In our series Salary Stories, women with long-term career experience open up about the most intimate details of their jobs: compensation. It’s an honest look at how real people navigate the complicated world of negotiating, raises, promotions, and job loss, with the hope it will give young women more insight into how to advocate for themselves — and maybe take a few risks along the way. Been in the workforce for at least eight years and interested in contributing your salary story? Submit your information here. Previously, we talked to an electrician apprentice in Boston, a sales research manager in New York City, and a social media coordinator in Atlanta. Age: 36 Current Location: Chicago Current Industry & Title: Software, Senior Marketing Manager Starting Salary: $32,000 in 2007 Current Salary: $100,000 base Number Of Years Employed: 15 Biggest Salary Jump: $20,000 (from $60,000 to $80,000) in 2017 Biggest Salary Drop: None Biggest Salary Negotiation Regret: "I took a new position that had the same salary as I already made but had a better title and shorter commute. Turned out that organization had a really unhealthy culture, so I only lasted a few months. But I made sure that my next position was a good fit for my personality AND offered a chance to move up in pay." Best Salary-Related Advice: "The first step in looking for any job should be to decide what you'd like to make and what concessions you're willing to accept. That way, you're not blinded by a 'cool' job or desperate for any salary. This helps to keep things in perspective. No job offer is going to be a perfect fit...but if you know that you're willing to travel a bit more to make a higher bonus, or give up a couple thousand dollars a year for student-loan assistance, then you aren't as likely to jump at the first offer you get. On another note: Do NOT max out student loans so you have extra money to live on. Pay interest on loans while you're still in school. And for the love of all that is holy, stop eating out so much."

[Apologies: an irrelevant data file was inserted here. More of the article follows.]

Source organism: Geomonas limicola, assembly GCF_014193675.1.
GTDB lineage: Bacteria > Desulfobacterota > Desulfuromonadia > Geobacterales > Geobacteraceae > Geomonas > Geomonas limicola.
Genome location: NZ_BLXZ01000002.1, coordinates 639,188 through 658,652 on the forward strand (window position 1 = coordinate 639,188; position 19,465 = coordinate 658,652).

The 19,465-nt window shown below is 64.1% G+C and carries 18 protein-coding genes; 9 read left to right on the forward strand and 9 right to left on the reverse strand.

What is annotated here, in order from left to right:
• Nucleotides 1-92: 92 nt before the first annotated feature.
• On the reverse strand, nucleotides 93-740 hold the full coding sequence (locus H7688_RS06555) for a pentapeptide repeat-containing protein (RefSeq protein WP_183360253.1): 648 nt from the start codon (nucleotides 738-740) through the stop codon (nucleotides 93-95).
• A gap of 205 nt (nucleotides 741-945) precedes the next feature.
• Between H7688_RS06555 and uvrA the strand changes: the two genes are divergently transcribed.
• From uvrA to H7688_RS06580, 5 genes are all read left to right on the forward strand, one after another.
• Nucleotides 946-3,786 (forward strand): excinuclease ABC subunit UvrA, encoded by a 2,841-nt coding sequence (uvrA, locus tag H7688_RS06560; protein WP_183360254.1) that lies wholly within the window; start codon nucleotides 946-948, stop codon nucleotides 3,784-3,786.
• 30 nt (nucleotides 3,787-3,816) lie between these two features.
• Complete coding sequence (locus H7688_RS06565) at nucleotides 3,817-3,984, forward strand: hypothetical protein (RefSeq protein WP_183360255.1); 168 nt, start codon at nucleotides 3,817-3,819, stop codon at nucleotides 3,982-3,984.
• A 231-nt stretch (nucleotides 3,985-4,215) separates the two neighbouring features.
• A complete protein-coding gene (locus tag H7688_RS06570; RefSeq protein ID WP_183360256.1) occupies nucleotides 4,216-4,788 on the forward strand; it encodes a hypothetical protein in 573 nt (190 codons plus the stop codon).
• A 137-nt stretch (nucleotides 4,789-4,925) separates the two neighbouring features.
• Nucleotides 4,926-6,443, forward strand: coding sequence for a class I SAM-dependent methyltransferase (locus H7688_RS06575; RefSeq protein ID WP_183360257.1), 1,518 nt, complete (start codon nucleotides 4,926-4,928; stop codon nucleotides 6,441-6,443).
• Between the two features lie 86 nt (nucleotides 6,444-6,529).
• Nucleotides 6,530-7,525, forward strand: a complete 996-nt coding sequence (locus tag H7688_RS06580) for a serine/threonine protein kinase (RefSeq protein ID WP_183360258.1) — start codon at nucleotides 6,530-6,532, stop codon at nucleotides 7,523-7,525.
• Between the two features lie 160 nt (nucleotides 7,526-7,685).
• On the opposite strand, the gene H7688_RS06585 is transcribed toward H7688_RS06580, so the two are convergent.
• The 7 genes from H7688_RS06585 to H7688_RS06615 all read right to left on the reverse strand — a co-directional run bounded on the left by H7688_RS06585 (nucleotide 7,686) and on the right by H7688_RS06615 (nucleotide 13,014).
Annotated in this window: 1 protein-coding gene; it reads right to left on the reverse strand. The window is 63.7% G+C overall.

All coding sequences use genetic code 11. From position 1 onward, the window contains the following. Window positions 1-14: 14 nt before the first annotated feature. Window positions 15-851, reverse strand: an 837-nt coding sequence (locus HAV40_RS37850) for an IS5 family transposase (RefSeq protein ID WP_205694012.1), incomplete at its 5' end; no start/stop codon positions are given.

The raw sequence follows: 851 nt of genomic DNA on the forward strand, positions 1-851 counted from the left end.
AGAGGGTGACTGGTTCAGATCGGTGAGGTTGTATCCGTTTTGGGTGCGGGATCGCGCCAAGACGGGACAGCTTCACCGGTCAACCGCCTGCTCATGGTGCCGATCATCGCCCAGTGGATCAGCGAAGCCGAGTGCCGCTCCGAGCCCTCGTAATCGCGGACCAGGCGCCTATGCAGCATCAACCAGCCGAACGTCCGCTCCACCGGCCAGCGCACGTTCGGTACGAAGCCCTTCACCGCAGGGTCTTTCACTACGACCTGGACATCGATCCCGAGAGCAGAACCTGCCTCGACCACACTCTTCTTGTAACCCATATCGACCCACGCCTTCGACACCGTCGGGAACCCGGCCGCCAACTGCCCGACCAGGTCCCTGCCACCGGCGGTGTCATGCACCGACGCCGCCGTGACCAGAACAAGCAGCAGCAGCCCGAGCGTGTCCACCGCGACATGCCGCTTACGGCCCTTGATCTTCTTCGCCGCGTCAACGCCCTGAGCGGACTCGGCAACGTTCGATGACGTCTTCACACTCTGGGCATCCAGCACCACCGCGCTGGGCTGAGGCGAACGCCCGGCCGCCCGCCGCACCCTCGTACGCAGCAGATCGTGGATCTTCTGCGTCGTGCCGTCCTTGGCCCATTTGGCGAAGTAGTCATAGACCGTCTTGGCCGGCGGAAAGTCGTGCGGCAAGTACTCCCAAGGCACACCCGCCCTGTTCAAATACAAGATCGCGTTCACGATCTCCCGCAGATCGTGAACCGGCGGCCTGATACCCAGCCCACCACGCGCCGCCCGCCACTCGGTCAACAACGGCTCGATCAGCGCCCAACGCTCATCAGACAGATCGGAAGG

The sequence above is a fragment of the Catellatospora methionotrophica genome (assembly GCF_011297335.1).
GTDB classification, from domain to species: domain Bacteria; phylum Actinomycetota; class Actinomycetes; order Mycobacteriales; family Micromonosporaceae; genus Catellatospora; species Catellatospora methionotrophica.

"From 2004 to 2007, I worked in mattress sales, and my salary was $32k base with LOTS of commission. My best year was about $60k, and it took me a long time to make this much money again. But I knew I didn't want to be in sales and/or retail. I was fascinated by why people made the buying decisions they did and wanted to parlay that interest into marketing, so I quit my job and went to grad school."